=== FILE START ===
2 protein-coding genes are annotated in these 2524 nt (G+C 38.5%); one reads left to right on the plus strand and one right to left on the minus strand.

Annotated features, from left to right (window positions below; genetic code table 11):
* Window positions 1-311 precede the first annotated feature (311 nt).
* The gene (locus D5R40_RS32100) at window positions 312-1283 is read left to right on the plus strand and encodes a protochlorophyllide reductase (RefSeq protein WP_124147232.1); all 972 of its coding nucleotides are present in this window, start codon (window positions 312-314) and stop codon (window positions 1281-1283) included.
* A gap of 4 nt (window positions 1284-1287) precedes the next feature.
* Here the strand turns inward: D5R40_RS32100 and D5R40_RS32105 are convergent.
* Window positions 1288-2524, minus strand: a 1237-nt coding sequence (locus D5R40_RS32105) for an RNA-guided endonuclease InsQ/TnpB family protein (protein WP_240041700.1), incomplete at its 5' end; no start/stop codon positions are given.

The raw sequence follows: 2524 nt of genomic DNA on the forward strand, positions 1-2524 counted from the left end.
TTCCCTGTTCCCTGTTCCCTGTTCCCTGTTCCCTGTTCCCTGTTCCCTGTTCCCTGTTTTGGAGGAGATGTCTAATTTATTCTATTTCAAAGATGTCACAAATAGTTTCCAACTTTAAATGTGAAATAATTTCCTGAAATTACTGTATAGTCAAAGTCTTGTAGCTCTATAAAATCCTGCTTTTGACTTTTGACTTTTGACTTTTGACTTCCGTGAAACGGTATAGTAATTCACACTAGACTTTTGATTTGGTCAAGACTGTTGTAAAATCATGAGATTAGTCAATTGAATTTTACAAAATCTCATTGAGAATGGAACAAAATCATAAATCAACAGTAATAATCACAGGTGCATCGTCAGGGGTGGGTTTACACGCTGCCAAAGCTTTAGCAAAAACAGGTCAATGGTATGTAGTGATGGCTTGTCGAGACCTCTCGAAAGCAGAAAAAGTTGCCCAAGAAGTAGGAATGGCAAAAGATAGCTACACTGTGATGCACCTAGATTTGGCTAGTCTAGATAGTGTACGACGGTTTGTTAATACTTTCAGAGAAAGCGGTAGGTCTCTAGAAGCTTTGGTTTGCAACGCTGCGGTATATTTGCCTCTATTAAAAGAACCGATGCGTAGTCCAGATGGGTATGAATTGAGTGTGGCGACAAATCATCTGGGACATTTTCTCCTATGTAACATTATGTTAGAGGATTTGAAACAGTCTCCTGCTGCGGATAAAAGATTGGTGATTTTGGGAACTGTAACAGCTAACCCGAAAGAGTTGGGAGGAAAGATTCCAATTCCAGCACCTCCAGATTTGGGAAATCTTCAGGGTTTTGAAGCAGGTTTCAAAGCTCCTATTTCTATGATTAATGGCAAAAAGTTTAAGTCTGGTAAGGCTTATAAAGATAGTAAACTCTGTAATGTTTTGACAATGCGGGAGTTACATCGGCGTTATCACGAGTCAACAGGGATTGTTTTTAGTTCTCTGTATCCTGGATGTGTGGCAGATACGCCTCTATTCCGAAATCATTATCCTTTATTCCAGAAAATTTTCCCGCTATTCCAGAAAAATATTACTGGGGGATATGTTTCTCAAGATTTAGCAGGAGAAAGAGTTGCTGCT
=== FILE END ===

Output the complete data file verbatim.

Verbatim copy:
2 protein-coding genes are annotated in these 2524 nt (G+C 38.5%); one reads left to right on the plus strand and one right to left on the minus strand.

Annotated features, from left to right (window positions below; genetic code table 11):
* Window positions 1-311 precede the first annotated feature (311 nt).
* The gene (locus D5R40_RS32100) at window positions 312-1283 is read left to right on the plus strand and encodes a protochlorophyllide reductase (RefSeq protein WP_124147232.1); all 972 of its coding nucleotides are present in this window, start codon (window positions 312-314) and stop codon (window positions 1281-1283) included.
* A gap of 4 nt (window positions 1284-1287) precedes the next feature.
* Here the strand turns inward: D5R40_RS32100 and D5R40_RS32105 are convergent.
* Window positions 1288-2524, minus strand: a 1237-nt coding sequence (locus D5R40_RS32105) for an RNA-guided endonuclease InsQ/TnpB family protein (protein WP_240041700.1), incomplete at its 5' end; no start/stop codon positions are given.

The raw sequence follows: 2524 nt of genomic DNA on the forward strand, positions 1-2524 counted from the left end.
TTCCCTGTTCCCTGTTCCCTGTTCCCTGTTCCCTGTTCCCTGTTCCCTGTTCCCTGTTTTGGAGGAGATGTCTAATTTATTCTATTTCAAAGATGTCACAAATAGTTTCCAACTTTAAATGTGAAATAATTTCCTGAAATTACTGTATAGTCAAAGTCTTGTAGCTCTATAAAATCCTGCTTTTGACTTTTGACTTTTGACTTTTGACTTCCGTGAAACGGTATAGTAATTCACACTAGACTTTTGATTTGGTCAAGACTGTTGTAAAATCATGAGATTAGTCAATTGAATTTTACAAAATCTCATTGAGAATGGAACAAAATCATAAATCAACAGTAATAATCACAGGTGCATCGTCAGGGGTGGGTTTACACGCTGCCAAAGCTTTAGCAAAAACAGGTCAATGGTATGTAGTGATGGCTTGTCGAGACCTCTCGAAAGCAGAAAAAGTTGCCCAAGAAGTAGGAATGGCAAAAGATAGCTACACTGTGATGCACCTAGATTTGGCTAGTCTAGATAGTGTACGACGGTTTGTTAATACTTTCAGAGAAAGCGGTAGGTCTCTAGAAGCTTTGGTTTGCAACGCTGCGGTATATTTGCCTCTATTAAAAGAACCGATGCGTAGTCCAGATGGGTATGAATTGAGTGTGGCGACAAATCATCTGGGACATTTTCTCCTATGTAACATTATGTTAGAGGATTTGAAACAGTCTCCTGCTGCGGATAAAAGATTGGTGATTTTGGGAACTGTAACAGCTAACCCGAAAGAGTTGGGAGGAAAGATTCCAATTCCAGCACCTCCAGATTTGGGAAATCTTCAGGGTTTTGAAGCAGGTTTCAAAGCTCCTATTTCTATGATTAATGGCAAAAAGTTTAAGTCTGGTAAGGCTTATAAAGATAGTAAACTCTGTAATGTTTTGACAATGCGGGAGTTACATCGGCGTTATCACGAGTCAACAGGGATTGTTTTTAGTTCTCTGTATCCTGGATGTGTGGCAGATACGCCTCTATTCCGAAATCATTATCCTTTATTCCAGAAAATTTTCCCGCTATTCCAGAAAAATATTACTGGGGGATATGTTTCTCAAGATTTAGCAGGAGAAAGAGTTGCTGCT